Major Medical Innovation Legislation Inches Forward in US Congress: Would Have Sweeping Impact on NIH and FDA

Grant Olan
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David White
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Congress is not expected to accomplish much before the general election season begins in earnest this summer, but there is broad bipartisan support for accelerating the discovery, development, and delivery of promising new therapies.

With overwhelming support, the House of Representatives passed major legislation in July 2015 called the 21st Century Cures Initiative that would spur medical innovation and drug development at the National Institutes of Health (NIH) and Food and Drug Administration (FDA). The Senate is currently considering advancing a similar legislative package of its own. This spring, the Senate held three hearings and passed 19 bills that incorporate about 50 different legislative measures.

Measures in the House and Senate bills would remove barriers to increased research collaboration, help the next generation of scientists, streamline administrative burdens, promote the development of drugs for rare diseases, modernize clinical trials, incorporate patient perspectives in the drug development and regulatory review process, and remove regulatory uncertainty for the development of new medical apps.

ASN actively provided input on these measures during the drafting of the legislation. ASN’s comment letters are online at

Similarities between the House and Senate bills

Both the House and Senate bills include a number of similar provisions. They would facilitate NIH opportunities for new researchers and research independence, Precision Medicine Initiative research, development of new therapies for rare diseases, and the collection and use of patient experience data in drug development.

In addition, they would allow NIH’s National Center for Advancing Translational Sciences to support certain clinical trials through Phase III, give the NIH director more discretion over the appointment of other NIH leaders, and require NIH to provide Congress intermittent strategic plan updates.

The bills would also include provisions to streamline the FDA’s combination product review process, expedite the review process for medical devices, and exempt most health software and apps from device review requirements.

Differences between the House and Senate bills

There are several notable differences between the House and Senate bills. On the House side, provisions would require NIH to prioritize pediatric disease research and maintain the scientific workforce, and require the Department of Health and Human Services (HHS) that administers NIH and the FDA to reconcile human test subject rules. House provisions would also require both the NIH and FDA to provide public data in a unified and accessible format and to initiate a study on the use of telehealth services for dual-eligible patients.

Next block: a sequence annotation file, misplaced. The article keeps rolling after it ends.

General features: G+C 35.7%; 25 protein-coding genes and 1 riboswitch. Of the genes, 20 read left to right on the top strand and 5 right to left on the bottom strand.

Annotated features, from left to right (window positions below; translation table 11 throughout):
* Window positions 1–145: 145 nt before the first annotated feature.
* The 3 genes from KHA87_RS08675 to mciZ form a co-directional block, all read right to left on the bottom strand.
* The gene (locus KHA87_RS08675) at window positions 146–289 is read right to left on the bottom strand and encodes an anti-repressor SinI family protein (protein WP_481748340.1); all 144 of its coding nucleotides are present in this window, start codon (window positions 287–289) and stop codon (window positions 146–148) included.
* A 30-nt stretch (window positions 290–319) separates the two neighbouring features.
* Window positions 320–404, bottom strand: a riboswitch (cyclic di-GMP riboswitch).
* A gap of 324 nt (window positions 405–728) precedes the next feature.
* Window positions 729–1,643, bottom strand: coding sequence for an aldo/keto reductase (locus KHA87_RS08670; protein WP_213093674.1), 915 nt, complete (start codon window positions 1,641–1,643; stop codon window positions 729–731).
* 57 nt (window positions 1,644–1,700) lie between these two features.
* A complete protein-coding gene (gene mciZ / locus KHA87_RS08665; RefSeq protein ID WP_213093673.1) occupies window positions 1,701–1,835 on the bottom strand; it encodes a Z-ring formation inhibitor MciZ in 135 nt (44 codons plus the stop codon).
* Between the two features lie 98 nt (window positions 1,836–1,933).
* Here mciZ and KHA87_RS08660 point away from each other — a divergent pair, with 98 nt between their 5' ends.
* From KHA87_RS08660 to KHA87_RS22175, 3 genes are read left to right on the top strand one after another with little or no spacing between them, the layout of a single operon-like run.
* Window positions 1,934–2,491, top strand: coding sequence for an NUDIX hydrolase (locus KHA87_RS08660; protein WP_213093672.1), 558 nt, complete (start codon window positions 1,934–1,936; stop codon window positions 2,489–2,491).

On the other side of the Capitol, Senate provisions would require NIH to identify opportunities for reducing health disparities, improving research related to minority populations, and increasing diversity in clinical research. Senate provisions would also require NIH to establish a working group to enhance research rigor and reproducibility, and HHS to reduce administrative burdens associated with compliance of electronic medical records regulations.

Next steps

Funding remains the chief obstacle to Senate passage. The House bill would increase annual funding for the NIH and FDA by $1.86 billion through 2020, and negotiations continue in the Senate where there is limited support for a smaller increase specifically for a few NIH programs. Key Democrats in the Senate are refusing to support the legislative package unless it includes supplemental funding.

If a legislative package passes, the House and Senate would then need to reconcile their bills and vote on a joint, combined bill again. Unfortunately time is running out. There are a limited number of congressional working days before Congress recesses for the start of the general election season.

After the November election, lawmakers will return for a short lame duck session of Congress and have a number of other pressing priorities to address before the next session of Congress starts in early January 2017, when lawmakers would have to start all over again.

“ASN commends Congress for advancing these meaningful reforms to spur medical innovations and cures that will save lives and improve the care of patients with kidney diseases,” ASN Secretary-Treasurer and Public Policy Board Chair John R. Sedor, MD, FASN, remarked. “I hope lawmakers act swiftly to send a bill that includes supplemental funding for NIH and the FDA to the President before the congressional calendar runs out.”